Milan 8-10 July 2019
(Technische Universität München)
Novel Algorithms for Reconstructing and Analysing 3D Shapes
The reconstruction and understanding of the 3D world from images is among the central challenges in computer vision. In my presentation, I will describe recent developments in camera-based 3D reconstruction and visual SLAM. I will emphasize the value of direct methods which do not require feature point estimation, which exploit all available input data and recover dense or semi-dense reconstructions of the world. Moreover, I will introduce techniques for 3D shape analysis with a focus on elastic shape correspondence and interpolation.
Daniel Cremers received a Master's degree in Theoretical Physics (1997) from the University of Heidelberg and a PhD in Computer Science from the University of Mannheim (2002). He worked a postdoc at the University of California at Los Angeles - UCLA (2002-2004), as a permanent researcher at Siemens Corporate Research in Princeton - NJ (2005), as an associate professor at the University of Bonn (2005-2009), and as chair for Computer Vision and Pattern Recognition at the Technical University - Munich (since 2009). His publications received several awards, including the 'Best Paper of the Year' (Int. Pattern Recognition Society, 2003), the 'Olympus Award' (German Soc. for Pattern Recognition, 2004) and the 'UCLA Chancellor's Award for Postdoctoral Research' (2005). He received a ERC Starting Grant (2009), a ERC Proof of Concept Grant (2014) and a ERC Consolidator Grant (2015) by the European Research Council. He served as associate editor for several journals including the International Journal of Computer Vision, the IEEE Transactions on Pattern Analysis and Machine Intelligence and the SIAM Journal of Imaging Sciences, as area chair (associate editor) for ICCV, ECCV, CVPR, ACCV, IROS, etc, and as program chair for ACCV 2014. In 2018 he organized the largest ever European Conference on Computer Vision in Munich, with 3300 delegates. In 2010 he was listed among “Germany's top 40 researchers below 40” by Capital. In 2016, he received the Gottfried Wilhelm Leibniz Award, the biggest award in German academia. He co-founded several companies, most recently the high-tech startup Artisense.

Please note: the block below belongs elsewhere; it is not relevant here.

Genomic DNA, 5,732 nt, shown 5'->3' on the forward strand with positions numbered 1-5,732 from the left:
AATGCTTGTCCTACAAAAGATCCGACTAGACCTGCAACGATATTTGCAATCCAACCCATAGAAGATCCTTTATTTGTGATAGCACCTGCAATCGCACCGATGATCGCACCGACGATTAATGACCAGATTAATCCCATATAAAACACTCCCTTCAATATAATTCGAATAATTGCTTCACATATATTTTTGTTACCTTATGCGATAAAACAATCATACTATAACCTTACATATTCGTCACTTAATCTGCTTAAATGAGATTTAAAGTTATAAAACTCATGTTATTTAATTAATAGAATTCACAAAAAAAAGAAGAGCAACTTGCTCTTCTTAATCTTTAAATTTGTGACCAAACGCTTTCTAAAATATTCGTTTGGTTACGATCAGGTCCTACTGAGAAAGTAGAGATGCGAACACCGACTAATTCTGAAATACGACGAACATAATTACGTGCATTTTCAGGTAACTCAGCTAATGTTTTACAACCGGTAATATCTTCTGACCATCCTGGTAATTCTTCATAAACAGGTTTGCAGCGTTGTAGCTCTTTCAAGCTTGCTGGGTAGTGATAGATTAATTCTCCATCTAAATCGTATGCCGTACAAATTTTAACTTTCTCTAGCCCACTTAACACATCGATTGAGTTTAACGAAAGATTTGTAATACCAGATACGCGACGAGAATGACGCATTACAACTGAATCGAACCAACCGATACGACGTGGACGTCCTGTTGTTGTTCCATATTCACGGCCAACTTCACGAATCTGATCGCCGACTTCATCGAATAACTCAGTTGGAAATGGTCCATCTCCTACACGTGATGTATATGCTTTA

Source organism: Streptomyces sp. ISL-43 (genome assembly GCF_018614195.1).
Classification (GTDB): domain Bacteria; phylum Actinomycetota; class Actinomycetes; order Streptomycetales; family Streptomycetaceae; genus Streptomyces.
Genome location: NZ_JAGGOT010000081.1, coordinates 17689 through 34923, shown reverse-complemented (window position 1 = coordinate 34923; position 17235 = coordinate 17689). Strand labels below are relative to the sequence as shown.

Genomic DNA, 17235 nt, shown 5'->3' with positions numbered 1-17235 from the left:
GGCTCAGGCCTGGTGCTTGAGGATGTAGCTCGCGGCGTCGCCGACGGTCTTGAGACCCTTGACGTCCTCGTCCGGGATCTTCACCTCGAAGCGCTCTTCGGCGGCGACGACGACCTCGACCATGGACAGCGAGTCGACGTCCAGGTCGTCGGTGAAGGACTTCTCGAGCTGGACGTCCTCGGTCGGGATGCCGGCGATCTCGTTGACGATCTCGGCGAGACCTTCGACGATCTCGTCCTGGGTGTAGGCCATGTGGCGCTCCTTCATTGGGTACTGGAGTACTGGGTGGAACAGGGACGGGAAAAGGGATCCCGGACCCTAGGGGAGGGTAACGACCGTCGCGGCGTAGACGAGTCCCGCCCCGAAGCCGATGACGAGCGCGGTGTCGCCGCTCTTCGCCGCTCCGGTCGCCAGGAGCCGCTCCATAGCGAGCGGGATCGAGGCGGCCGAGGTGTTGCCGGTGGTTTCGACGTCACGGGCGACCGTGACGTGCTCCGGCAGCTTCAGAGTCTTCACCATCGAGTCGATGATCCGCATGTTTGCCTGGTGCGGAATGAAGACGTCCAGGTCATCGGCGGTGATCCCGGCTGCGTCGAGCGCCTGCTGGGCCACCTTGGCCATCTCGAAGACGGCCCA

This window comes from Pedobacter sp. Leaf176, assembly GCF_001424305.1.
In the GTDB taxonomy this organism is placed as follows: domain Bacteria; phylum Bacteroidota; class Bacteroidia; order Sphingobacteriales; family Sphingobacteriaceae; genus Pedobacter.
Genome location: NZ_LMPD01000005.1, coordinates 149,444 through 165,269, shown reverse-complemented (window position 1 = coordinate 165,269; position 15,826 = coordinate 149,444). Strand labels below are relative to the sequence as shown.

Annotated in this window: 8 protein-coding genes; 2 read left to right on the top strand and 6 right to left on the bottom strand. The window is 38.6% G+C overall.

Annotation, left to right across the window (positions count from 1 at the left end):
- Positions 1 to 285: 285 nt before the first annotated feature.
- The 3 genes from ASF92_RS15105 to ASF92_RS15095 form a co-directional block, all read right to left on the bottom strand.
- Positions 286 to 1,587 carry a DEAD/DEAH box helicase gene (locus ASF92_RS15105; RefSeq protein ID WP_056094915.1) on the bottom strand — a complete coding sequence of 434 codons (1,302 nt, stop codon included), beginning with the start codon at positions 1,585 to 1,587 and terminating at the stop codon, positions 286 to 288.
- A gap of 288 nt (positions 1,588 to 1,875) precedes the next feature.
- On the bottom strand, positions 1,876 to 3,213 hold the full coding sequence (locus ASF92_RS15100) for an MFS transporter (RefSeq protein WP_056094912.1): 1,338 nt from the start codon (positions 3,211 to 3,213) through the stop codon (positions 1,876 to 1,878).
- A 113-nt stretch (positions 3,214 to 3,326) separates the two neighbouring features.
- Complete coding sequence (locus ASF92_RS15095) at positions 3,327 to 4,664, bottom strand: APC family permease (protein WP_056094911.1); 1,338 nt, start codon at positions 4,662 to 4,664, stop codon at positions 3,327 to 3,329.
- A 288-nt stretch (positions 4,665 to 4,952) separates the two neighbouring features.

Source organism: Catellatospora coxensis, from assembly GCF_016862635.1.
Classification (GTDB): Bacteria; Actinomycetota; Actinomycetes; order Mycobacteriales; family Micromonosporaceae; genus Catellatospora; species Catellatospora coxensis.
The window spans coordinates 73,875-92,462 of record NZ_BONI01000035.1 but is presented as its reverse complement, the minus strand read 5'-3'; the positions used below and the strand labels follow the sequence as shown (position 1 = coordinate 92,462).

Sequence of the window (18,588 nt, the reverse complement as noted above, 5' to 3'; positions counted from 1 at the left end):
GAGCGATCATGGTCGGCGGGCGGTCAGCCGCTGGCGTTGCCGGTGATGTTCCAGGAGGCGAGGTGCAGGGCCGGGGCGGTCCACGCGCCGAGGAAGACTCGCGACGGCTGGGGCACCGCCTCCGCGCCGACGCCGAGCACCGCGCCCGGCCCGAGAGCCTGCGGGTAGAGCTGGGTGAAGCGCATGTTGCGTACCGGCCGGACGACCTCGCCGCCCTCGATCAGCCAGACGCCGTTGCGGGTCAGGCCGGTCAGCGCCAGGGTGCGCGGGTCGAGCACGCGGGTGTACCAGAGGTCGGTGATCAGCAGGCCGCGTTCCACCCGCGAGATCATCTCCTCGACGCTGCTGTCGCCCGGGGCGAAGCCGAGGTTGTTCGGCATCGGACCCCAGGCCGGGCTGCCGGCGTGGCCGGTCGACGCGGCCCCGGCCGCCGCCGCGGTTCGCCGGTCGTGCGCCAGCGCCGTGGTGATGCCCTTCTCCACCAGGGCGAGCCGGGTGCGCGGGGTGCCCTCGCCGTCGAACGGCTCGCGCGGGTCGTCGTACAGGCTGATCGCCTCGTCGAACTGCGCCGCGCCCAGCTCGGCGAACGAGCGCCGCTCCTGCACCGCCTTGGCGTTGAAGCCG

Keynote time: . Chair: Leif Kobbelt · RWTH Aachen.
(Weizmann Institute of Science)
Deep Learning Irregular Data
Large part of the recent success of applying neural networks to image data is attributed to the restriction of the networks to translation-invariant functions without compromising their expressive power. In this talk we discuss how to adapt this basic paradigm of neural networks to irregular data including graphs and hyper-graphs. We characterize the symmetries of irregular data, construct linear layers that respect this symmetry, and discuss expressiveness of the resulting networks. We will conclude by introducing a simple model for learning graph data that has better expressive power than existing graph neural networks.
Yaron Lipman is an associate professor at the Department of Computer Science and Applied Mathematics at the Weizmann Institute of Science, Israel. He did his PhD at Tel Aviv University and spent his postdoc at Princeton University. His research interests are in geometric modeling and processing, shape comparison and analysis, discrete differential geometry, and geometric deep learning. Yaron has received multiple awards for his work, including the Eurographics Young Researcher Award (2009), the Blavatnik Award for Young Scientists from the New-York Academy of Sciences (2010) the ERC Starting Grant (2012), and the ERC Consolidator Grant (2018).